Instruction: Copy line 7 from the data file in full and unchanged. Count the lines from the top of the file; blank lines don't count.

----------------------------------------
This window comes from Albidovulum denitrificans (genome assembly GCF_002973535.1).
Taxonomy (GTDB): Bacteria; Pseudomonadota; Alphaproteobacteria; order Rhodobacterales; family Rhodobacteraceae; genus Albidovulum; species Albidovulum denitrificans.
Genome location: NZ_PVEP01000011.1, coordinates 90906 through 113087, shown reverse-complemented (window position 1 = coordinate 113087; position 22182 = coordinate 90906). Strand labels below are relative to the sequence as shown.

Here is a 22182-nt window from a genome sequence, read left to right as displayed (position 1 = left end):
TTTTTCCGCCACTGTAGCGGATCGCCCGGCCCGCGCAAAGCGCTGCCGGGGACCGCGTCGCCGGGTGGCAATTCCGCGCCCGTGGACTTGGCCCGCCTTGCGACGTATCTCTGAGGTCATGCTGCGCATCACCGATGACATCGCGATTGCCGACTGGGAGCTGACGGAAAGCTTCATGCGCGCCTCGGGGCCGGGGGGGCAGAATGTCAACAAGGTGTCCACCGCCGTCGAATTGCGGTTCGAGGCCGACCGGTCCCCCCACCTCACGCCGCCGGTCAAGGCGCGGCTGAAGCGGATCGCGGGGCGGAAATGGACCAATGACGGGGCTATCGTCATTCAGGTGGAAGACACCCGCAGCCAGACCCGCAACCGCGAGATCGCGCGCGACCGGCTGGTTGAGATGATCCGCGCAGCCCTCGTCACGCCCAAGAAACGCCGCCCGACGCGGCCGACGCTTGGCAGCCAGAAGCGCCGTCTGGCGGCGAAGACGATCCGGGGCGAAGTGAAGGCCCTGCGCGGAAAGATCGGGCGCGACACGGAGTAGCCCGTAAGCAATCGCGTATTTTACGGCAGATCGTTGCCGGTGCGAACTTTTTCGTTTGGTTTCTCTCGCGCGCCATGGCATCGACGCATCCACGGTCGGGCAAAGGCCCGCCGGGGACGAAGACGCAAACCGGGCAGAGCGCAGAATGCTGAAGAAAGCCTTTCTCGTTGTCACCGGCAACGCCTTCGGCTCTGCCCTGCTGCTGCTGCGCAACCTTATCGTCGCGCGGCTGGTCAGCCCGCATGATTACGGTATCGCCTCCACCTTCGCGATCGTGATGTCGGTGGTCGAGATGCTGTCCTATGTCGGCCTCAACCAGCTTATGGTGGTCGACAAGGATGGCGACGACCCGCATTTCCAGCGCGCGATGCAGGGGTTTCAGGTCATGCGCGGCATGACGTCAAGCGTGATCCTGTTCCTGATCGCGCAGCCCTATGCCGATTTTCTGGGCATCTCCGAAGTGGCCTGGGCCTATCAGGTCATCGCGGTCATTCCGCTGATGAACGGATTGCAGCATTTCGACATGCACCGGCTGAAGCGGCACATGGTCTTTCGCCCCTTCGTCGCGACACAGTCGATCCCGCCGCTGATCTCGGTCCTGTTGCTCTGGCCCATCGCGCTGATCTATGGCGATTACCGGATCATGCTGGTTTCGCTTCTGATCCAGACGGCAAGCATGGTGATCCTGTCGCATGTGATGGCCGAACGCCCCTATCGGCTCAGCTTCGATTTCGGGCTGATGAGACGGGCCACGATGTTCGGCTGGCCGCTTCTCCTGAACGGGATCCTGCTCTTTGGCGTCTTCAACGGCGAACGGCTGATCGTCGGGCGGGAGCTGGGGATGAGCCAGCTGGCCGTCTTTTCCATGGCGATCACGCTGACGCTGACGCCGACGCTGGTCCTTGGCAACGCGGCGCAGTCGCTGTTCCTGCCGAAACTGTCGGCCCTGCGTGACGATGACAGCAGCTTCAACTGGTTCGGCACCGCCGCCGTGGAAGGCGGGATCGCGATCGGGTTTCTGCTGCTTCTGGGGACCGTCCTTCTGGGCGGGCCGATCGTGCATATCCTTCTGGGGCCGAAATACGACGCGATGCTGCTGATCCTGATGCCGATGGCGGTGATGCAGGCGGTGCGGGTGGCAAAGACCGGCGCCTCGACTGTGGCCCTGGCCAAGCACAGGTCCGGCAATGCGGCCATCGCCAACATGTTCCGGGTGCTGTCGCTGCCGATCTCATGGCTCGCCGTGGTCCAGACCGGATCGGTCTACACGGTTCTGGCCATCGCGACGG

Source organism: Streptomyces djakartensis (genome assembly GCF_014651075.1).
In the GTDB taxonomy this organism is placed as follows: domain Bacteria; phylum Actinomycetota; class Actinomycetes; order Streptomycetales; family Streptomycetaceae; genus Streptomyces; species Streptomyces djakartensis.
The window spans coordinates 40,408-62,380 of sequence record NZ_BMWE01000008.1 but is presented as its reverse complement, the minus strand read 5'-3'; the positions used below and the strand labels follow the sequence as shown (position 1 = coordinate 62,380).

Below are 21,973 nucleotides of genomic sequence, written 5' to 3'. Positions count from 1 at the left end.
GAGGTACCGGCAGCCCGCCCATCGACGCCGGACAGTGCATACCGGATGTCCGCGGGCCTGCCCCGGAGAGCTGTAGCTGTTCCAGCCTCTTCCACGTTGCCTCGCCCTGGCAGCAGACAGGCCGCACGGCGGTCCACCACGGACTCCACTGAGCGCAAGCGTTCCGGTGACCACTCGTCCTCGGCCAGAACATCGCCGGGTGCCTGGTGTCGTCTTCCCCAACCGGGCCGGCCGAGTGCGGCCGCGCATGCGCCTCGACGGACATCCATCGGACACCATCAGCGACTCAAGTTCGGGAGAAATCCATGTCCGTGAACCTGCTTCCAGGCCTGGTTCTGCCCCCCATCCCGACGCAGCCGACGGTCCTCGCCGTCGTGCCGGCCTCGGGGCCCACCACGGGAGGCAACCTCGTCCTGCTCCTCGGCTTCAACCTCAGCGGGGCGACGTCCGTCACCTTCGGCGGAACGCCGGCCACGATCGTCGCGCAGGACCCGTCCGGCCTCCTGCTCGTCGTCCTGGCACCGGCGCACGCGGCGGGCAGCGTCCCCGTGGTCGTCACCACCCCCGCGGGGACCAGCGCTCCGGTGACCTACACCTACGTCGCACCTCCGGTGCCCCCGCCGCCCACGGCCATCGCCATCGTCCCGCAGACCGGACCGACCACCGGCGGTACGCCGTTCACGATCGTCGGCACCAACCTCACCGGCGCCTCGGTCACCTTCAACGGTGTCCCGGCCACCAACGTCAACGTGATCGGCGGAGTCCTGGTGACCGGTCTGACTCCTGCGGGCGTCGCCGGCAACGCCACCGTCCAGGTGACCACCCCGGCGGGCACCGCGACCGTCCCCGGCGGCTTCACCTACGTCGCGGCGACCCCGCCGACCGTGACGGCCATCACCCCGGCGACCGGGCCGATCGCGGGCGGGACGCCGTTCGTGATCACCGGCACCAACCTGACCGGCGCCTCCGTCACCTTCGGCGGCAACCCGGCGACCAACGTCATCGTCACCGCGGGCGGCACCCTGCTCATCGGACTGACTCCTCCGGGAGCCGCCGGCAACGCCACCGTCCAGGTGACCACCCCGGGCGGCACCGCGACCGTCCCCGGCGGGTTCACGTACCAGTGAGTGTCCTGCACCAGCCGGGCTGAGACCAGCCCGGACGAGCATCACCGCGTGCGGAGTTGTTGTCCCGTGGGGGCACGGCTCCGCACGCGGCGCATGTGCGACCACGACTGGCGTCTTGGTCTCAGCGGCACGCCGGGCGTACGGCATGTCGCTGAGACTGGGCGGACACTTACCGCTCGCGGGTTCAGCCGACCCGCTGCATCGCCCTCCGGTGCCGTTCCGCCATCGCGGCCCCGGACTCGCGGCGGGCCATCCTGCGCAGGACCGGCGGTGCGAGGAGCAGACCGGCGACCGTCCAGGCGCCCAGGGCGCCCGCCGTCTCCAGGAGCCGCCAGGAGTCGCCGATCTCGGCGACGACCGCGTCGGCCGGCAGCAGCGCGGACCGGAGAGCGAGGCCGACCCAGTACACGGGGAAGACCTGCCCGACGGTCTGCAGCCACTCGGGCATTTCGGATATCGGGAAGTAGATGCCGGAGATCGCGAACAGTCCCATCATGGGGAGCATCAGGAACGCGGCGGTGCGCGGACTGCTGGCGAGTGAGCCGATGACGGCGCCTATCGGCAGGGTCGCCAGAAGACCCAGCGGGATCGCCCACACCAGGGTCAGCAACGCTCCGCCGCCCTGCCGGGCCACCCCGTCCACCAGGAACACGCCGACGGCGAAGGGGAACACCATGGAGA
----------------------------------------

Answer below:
In the GTDB taxonomy this organism is placed as follows: domain Bacteria; phylum Actinomycetota; class Actinomycetes; order Streptomycetales; family Streptomycetaceae; genus Streptomyces; species Streptomyces djakartensis.